Tuesday, March 8, 2011

Happy Mardi Gras

Happy Mardi Gras!

To-day is Shrove Tuesday or as the French call it Mardi Gras (literally Fat Tuesday). It is a day of festivity and feasting before the austerity of Lent, which starts to-morrow, Ash Wednesday.

Across the world the day is marked by excess, merriment and jollity. Many cities have their Mardi Gras celebrations to-day, whilst Rio has its famously flamboyant Carnaval and ancient crimbling Venice its opulently baroque masked Carnevale.

The origin of the name "carnival" is disputed. Variants in Italian dialects suggest that the name comes from the Italian carne levare or similar, meaning "to remove meat", since meat is prohibited during Lent.

A different explanation states that the word comes from the Late Latin expression carne vale, which means "farewell to meat", signifying that those were the last days when one could eat meat before the fasting of Lent. Yet another translation depicts carne vale as "a farewell to the flesh", a phrase embraced by certain carnival celebrations that encourage letting go of your former (or everyday) self and embracing the carefree nature of the festival. However, explanations proceeding from carne vale seem to be folk etymologies and are not supported by philological evidence.

Another possible explanation comes from the term "Carrus Navalis" (ship cart), the name of the Roman festival of the goddess Isis, where her image was carried to the sea-shore to bless the start of the sailing season. The festival consisted in a parade of masks following an adorned wooden boat, that would reflect the floats of modern carnivals.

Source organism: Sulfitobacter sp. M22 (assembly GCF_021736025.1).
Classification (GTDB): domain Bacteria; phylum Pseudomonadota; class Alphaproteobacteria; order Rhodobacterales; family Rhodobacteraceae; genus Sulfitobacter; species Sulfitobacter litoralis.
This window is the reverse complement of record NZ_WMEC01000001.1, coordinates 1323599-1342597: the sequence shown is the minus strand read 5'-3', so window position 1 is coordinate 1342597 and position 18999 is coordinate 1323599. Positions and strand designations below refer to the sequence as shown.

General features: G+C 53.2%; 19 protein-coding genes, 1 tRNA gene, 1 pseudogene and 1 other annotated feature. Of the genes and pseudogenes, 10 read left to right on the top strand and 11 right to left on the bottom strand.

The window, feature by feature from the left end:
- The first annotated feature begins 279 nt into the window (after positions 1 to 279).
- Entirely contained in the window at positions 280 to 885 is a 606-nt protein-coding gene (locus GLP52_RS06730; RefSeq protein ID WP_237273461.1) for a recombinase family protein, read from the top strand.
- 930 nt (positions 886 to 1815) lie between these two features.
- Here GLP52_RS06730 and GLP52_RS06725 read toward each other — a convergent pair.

In Britain we have Pancake Day, where households used up their fats and sugars before the lean month of Lenten abstinance by making pancakes, usually served with lemon juice and sugar. This evening, more than any other night, Britain should be filled from coast-to-coast with tossers!

The word shrove is the past participle of the English verb to shrive, which means to obtain absolution for one's sins by way of confession and doing penance. During the week before Lent, sometimes called Shrovetide in English, Christians were expected to go to confession in preparation for the penitential season of turning to God.

I have shown Harlequin tossing a pancake in a marriage of English and Italian traditions. Harlequin, or Arlecchino in Italian, is the most popular of the 'zanni' or comic servant characters from the Italian Commedia dell'Arte tradition and its descendant, the Harlequinade. The Commedia dell'arte is the common ancestor of both modern-day circus clowns and Punch & Judy puppet theatre. He is often associated with Carnevale. Never malicious but always good-humoured he uses his wits and cunning to turn difficult situations on their heads, though he will sometimes use his Batte or slap-stick (from which we get the term!) to bring down the pompous.

Happy Mardi Gras/ Pancake Day!

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